"I feel like, in an equal world, there would be more penis admin ..." Kat Evans doesn't know much about feminism, but she does know this. Utterly hilarious and boldly honest, Kat tells it how it is - and it is INCREDIBLY embarrassing. 15-year-old Kat wants to do GOOD FEMINISM, although she's not always sure what that means. She also wants to be a writer, get together with Hot Josh (is this a feminist ambition?), win at her coursework and not make a TOTAL EMBARRASSMENT of herself at all times. But the path to true feminism is filled with mortifying incidents, muddling moments and Instagram hell. And it doesn't help that Hot Josh is just, well, properly, distractingly hot. And when everything at school starts to get a bit too much, Kat knows she's lost her way, and the only way forward is to ask for help ... Bold, authentic and laugh-out-loud funny, Kat's diary fearlessly navigates mooncups, mental health and #TimesUp - perfect for fans of Geek Girl, Juno Dawson and Sex Education.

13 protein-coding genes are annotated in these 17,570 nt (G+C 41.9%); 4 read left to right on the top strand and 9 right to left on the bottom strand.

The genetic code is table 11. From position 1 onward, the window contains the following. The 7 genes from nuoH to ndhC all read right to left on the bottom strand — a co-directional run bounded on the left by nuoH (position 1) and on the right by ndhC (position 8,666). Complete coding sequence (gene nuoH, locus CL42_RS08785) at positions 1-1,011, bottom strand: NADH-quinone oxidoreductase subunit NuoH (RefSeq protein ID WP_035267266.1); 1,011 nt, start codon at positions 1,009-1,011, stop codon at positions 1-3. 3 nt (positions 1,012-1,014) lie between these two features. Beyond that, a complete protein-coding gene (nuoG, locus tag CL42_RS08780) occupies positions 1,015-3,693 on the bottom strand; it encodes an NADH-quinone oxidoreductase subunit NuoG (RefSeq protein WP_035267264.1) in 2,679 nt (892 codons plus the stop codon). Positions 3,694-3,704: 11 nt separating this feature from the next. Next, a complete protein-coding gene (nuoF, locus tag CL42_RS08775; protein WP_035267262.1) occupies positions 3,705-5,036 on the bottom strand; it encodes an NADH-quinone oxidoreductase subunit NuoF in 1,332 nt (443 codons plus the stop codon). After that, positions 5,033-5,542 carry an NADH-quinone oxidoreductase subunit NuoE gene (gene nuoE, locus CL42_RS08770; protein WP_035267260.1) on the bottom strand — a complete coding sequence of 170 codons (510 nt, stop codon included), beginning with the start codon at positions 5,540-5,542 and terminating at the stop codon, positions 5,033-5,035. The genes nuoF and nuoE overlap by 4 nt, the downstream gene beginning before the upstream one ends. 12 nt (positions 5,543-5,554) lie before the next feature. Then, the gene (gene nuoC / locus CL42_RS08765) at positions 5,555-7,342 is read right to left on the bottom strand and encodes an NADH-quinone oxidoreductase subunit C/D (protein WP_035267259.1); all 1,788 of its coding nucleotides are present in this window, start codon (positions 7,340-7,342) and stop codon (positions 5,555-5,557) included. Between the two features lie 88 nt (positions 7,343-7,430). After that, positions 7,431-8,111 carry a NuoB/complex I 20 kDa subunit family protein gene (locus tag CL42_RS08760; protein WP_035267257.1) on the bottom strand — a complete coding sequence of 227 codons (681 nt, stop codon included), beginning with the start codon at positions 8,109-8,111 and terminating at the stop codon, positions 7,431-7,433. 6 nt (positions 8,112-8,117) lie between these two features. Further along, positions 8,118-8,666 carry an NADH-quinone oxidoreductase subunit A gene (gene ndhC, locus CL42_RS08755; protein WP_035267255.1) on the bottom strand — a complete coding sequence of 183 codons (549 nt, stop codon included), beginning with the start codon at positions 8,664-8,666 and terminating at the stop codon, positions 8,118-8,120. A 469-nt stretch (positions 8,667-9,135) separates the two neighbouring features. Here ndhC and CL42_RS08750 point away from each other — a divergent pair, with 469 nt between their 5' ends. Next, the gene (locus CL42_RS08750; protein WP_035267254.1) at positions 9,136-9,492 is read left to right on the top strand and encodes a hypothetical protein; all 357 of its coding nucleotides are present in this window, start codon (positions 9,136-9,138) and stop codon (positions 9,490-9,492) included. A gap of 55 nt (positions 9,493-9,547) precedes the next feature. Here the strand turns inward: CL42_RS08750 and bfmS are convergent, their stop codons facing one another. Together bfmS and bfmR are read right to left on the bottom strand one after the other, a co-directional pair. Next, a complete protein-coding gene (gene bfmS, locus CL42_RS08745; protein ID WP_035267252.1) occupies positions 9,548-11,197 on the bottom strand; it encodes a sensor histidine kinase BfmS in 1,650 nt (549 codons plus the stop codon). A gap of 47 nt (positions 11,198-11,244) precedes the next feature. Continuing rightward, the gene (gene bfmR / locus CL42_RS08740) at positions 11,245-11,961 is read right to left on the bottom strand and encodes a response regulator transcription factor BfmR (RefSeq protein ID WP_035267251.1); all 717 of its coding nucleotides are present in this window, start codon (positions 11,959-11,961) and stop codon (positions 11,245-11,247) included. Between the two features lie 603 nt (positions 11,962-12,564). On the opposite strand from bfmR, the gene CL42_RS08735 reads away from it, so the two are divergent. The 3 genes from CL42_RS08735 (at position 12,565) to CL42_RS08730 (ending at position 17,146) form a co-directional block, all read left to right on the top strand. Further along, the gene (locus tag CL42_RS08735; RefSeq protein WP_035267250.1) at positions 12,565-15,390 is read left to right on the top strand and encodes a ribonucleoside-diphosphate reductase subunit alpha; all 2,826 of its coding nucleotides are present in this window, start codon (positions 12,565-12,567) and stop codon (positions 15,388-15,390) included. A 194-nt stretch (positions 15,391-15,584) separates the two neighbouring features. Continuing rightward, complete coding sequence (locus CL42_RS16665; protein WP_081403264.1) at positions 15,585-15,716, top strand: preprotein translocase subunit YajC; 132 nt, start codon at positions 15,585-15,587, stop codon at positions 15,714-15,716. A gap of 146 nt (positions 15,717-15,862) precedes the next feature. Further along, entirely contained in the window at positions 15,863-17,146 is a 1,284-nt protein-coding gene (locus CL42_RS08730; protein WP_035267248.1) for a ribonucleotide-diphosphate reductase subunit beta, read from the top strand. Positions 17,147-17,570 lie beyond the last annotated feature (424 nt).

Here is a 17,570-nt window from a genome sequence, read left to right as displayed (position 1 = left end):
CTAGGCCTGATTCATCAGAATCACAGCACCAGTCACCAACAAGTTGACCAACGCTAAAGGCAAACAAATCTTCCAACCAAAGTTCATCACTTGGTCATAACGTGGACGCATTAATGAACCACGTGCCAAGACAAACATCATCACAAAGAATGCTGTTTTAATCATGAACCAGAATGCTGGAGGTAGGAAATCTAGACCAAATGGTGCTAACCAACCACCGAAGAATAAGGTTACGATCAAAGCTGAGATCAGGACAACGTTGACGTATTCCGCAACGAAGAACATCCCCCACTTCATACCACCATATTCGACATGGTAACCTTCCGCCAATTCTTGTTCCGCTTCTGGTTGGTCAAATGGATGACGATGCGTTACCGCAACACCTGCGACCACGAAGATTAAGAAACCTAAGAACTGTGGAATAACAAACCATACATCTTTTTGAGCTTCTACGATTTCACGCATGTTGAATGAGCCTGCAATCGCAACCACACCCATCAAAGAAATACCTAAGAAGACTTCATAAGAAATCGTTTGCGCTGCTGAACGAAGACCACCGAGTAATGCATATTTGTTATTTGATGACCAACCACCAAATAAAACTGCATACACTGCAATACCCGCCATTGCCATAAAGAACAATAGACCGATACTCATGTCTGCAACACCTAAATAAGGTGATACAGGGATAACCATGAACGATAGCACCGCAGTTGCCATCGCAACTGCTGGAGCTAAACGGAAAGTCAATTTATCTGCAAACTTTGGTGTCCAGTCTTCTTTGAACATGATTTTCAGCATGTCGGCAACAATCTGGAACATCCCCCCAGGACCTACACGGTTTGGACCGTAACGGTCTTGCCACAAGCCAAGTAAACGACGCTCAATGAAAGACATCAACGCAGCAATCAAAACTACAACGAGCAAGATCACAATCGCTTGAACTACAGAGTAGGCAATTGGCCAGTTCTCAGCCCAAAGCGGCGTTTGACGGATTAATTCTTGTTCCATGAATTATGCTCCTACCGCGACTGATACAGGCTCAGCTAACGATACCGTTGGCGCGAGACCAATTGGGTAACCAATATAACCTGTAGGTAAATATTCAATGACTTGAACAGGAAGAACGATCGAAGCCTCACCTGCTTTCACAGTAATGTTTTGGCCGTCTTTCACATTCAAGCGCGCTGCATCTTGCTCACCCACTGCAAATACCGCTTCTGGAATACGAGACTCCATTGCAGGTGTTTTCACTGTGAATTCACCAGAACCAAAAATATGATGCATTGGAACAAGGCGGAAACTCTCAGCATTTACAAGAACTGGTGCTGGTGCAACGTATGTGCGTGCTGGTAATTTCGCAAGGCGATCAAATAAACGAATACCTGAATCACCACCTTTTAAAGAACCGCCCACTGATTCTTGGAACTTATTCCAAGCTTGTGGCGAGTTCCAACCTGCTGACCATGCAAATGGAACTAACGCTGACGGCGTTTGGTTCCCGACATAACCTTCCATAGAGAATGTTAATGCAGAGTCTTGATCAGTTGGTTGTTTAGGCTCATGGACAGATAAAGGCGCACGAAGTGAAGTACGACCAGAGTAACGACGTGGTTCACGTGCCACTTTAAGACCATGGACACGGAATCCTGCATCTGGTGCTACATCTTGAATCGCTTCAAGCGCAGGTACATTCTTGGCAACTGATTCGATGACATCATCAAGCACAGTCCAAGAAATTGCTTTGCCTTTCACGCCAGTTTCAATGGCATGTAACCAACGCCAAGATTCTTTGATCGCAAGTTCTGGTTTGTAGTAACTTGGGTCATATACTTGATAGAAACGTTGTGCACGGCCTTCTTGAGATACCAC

I wasn't too sure about this book based on the opening few pages. Initially, I thought the sentence structure was clumsy and the prose was unnecessarily "wordy". As the book progressed, however, these issues disappeared and I soon started to enjoy this book. It's a good story, amusing and entertaining, so it's easy to read, perfect for relaxing in the sunshine. Not all of the characters are particularly deep but the narrator, Beth, comes across as a lovely person, someone you would be happy to spend time with. I would have enjoyed more interaction between Beth and her mother who clearly have some issues which could be explored. It's well-constructed,and mostly very well written. I particularly liked the way the chapters are named and constructed. I've not read any books by Kirsty Olliffe before but I will definitely read any other books that Kirsty writes. Pauline Braisher, A LoveReading Ambassador